On Friday, March 5, 2021, as the 21st lecture in the public lecture series “The Future of Central Eurasia and Japan,” we welcomed Ms. Toda Noriko, a doctoral student in Music Culture, Graduate School of Music, Tokyo University of the Arts, to give a lecture entitled “Re-contexting Oral Traditions: Contemporary Education of Traditional Kazakh Music”.
Ms. Toda is specializing in ethnomusicology of Central Asia with a focus on Kazakh traditional music, in Doctoral Course. She has studied in Japan, Kazakhstan, and the United States, and has taught at two universities in Kazakhstan.
Originally, Kazakh folk music did not use musical notation, and put emphasize on improvisation and variation. Kazakh folk music was mostly played by one person on a dombra or solo. This form of music is still practiced today in places such as dombra parties by young people. However, in the Soviet era, dombra performances were incorporated into music education, scores were created, and Western methods of education began to be used. Around 1970, when this trend was observed, “ethnosolfege” classes appeared, which incorporated “solfege” into the teaching of dombra improvisation and variation, as well as the acquisition of historical knowledge. This “ethnosolfege” has led to the development of collective oral tradition methods, and at a private elementary school created by a musicologist who contributed to “ethnosolfege”, children learn how to play the dombra by watching, listening, and imitating without using music scores.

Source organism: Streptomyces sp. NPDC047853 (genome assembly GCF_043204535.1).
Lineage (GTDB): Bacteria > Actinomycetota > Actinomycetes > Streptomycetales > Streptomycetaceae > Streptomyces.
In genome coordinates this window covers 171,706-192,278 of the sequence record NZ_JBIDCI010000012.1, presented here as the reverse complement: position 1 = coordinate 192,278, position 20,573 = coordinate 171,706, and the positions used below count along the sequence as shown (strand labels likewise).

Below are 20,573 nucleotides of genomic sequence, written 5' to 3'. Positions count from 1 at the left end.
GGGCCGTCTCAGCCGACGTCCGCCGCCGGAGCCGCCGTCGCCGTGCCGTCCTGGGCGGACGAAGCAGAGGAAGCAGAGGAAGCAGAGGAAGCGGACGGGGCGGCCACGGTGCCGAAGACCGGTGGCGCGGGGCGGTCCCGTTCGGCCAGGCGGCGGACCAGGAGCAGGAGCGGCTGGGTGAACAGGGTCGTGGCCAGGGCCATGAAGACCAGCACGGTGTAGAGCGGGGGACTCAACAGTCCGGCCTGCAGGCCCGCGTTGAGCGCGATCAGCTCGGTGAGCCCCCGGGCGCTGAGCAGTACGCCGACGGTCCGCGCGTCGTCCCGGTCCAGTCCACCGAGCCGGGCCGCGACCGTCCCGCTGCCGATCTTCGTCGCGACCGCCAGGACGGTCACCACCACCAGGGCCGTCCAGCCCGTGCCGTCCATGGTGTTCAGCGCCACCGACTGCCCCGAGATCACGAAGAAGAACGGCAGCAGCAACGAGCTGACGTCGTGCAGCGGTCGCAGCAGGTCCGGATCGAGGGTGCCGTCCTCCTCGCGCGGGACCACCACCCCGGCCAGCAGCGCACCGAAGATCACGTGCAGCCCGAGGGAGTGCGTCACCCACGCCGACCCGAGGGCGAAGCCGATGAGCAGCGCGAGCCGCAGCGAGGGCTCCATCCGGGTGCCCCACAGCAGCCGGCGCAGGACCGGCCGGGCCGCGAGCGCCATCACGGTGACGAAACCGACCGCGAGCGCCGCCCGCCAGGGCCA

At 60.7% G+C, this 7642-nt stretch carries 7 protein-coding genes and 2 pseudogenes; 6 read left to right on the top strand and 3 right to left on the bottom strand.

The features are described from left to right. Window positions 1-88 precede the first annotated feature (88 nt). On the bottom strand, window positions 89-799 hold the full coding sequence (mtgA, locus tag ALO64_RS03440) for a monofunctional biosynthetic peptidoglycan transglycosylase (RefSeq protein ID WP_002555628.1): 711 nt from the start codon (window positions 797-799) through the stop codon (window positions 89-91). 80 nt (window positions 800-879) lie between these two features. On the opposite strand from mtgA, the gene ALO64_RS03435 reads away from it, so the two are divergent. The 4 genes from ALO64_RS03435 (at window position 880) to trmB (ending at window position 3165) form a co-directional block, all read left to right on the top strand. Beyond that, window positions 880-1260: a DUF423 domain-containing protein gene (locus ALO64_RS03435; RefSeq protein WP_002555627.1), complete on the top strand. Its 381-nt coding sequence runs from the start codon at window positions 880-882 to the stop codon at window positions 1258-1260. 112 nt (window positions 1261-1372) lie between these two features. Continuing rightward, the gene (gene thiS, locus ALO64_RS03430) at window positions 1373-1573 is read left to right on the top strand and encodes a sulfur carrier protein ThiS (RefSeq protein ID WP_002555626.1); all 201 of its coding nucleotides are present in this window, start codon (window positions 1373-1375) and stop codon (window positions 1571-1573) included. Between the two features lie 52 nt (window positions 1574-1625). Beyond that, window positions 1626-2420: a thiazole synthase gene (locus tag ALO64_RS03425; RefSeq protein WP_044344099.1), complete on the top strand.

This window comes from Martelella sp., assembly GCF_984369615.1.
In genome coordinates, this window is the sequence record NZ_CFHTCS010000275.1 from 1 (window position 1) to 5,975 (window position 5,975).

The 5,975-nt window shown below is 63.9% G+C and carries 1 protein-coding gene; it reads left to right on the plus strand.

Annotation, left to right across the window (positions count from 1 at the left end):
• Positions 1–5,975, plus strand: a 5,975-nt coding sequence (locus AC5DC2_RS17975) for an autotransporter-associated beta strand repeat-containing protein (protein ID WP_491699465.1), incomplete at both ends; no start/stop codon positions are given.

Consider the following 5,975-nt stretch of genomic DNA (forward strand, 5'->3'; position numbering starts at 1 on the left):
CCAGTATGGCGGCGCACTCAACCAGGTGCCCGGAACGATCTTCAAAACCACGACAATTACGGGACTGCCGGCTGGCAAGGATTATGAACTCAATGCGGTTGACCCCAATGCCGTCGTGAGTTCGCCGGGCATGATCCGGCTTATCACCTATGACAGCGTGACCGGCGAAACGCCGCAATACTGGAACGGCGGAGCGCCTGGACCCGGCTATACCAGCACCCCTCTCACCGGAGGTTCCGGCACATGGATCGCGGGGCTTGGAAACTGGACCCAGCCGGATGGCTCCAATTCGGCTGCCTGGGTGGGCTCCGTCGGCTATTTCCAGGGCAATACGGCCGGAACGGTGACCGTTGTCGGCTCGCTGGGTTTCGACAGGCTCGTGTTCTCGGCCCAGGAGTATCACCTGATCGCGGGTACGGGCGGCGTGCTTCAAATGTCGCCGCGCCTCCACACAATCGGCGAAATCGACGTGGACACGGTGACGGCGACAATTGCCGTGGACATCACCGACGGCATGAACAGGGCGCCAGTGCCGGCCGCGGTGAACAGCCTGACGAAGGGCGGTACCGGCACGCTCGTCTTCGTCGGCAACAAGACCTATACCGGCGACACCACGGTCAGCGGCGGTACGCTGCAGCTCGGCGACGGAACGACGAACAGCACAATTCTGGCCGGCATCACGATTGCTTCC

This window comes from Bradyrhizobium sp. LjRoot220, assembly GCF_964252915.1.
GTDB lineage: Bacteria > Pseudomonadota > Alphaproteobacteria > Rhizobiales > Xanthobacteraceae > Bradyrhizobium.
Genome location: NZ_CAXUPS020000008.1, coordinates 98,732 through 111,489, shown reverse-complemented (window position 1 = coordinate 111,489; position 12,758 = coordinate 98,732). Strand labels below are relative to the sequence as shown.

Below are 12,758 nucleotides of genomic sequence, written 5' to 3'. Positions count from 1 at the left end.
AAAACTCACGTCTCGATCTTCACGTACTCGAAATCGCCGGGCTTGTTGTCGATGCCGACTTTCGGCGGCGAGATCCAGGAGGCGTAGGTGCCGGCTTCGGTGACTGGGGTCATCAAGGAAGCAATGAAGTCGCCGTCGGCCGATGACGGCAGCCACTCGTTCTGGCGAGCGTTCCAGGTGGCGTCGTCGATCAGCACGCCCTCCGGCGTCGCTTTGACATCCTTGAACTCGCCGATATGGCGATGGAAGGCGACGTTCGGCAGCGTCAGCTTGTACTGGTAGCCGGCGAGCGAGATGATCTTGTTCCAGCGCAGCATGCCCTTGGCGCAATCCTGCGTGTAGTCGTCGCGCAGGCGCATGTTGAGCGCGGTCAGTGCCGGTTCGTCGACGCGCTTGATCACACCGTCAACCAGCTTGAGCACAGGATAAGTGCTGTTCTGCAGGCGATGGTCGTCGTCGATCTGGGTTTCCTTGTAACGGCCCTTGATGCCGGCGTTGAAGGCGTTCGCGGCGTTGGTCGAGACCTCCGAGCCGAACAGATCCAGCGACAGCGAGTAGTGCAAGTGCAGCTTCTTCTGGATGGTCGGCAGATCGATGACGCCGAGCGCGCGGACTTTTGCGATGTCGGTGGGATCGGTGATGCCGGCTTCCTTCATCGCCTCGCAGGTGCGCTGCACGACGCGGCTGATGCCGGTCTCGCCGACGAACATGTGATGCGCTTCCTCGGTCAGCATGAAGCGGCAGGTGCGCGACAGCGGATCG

The lecture, which included scenes of actual dombra lessons, was very interesting and made us think about how to maintain the identity of the Kazakh people as former nomads in modern education.